"MAY I" or "MUST I"?


1. In many ways the religion of the Old Testament was a system of prescription.

2. By this is meant that there were regulations prescribed that pertained to almost every aspect of a man's religious life.

3. In almost every service, the exact amount, etc. was prescribed in detail.

4. For instance, how much grain for a grain offering; how much wine for a drink offering; how to calculate the tithe, etc.

5. But in a few things, God did not specify how much.

A. Such fascinated the Jewish rabbis, so they carefully catalogued these few things.

B. They would say such things as: "These things have no exact measure: the corner of the field which is to be left to the needy, the first fruit, voluntary festival sacrifices, charity, and study."


A. He could do like most people of today do, and try to do just enough "to get by."

B. Or, if he was a very faithful Jew; as there are very faithful Christians today, he would try to do just as much as possible of these things.

1. In observing these two choices, one saw God's lack of exact specification as an excuse to do as little as possible.

a. The other saw it as an opportunity to show his love for God by doing as much as possible.


A. I have brought all this to your attention because I believe it will help us understand what our attitude ought to be in the things God requires of us under the New Testament.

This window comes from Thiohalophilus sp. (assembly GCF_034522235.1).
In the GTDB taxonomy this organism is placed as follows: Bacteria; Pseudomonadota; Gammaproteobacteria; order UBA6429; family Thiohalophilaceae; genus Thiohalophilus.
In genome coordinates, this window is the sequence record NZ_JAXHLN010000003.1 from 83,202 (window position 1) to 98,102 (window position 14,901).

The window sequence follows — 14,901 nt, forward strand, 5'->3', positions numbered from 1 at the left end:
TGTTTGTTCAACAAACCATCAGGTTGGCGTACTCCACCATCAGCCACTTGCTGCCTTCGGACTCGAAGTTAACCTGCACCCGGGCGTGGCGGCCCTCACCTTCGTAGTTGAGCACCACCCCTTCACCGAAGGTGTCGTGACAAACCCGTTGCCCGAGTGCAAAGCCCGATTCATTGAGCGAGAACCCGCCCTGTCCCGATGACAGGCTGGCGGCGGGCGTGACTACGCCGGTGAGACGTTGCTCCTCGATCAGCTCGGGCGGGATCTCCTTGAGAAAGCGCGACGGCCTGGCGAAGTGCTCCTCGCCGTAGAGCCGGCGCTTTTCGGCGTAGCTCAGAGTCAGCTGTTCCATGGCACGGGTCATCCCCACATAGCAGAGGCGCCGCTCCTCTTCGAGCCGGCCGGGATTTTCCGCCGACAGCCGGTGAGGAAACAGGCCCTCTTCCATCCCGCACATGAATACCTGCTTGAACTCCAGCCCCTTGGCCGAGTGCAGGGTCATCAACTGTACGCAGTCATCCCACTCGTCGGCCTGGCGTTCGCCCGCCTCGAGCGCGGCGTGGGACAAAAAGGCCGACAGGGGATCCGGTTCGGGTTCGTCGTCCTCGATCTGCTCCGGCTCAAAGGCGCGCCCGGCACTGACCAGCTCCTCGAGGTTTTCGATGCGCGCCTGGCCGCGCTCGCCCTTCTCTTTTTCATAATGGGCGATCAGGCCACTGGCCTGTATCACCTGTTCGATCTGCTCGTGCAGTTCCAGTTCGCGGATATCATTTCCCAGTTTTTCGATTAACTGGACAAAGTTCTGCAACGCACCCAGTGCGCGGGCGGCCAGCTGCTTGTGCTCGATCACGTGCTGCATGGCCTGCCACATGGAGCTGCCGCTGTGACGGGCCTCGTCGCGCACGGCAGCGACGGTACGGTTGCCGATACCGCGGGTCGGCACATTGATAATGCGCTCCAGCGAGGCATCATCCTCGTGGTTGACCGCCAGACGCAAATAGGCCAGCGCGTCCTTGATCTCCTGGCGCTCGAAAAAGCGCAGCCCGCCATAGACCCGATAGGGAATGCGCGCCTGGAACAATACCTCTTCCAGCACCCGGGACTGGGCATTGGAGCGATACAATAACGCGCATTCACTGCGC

1. For things required of us under the New Covenant are almost entirely "things that have no exact measure."

2. In contrast to the Old Testament, God hardly ever tells us exactly how much of anything we are required to do in the New Testament.

a. For example, we are no longer told to tithe, we are simply told to give "as we have prospered."

B. We have exactly the same alternatives before us that the Israelites had.

1. We can use the fact tht God has not specified exactly how much as an excuse to do just as little as possible.

2. Or we can use it as an opportunity to do just as much as we possibly can.

a. This first alternative is that of spiritual immaturity and weakness.

b. The second is a demonstration of the type of maturity God expects from His people today.

C. I believe the concept of spiritual maturity is the key to the difference between the Old Testament and the New Testament.

1. In many respects, the law of Moses served as a sort of set of spiritual training wheels for God's people.

a. Just as a parent trains an immature child by specifying exactly the many things he needs to do, so God trained the israelites by specifying exactly how much religious service to perform.

2. But the wise parent does not intend to have to keep specifying to his child forever.

a. Eventually, the child should reach a state of sufficient maturity to make his own judgments about how much is good for him.

b. So also God did not intend to have to keep specifying to His children forever.

3. Now that God has made a full revelation of His purposes to us in the New Testament, He expects us to be able to respond with a spiritual maturity that was not possible under the Old Testament.

a. We should no longer have to ask, "How much is enough?"

b. We should have progressed beyond the point where we need God to specify the "exact measure" for all our service.

1) Whether that service be in the realm of: Giving, Prayer, Study, Attendance, or anything else.

4. We will need to be careful tht we do not return to an attitude that demands an "exact measure" for every- thing so we will know just how much is necessary to GET BY.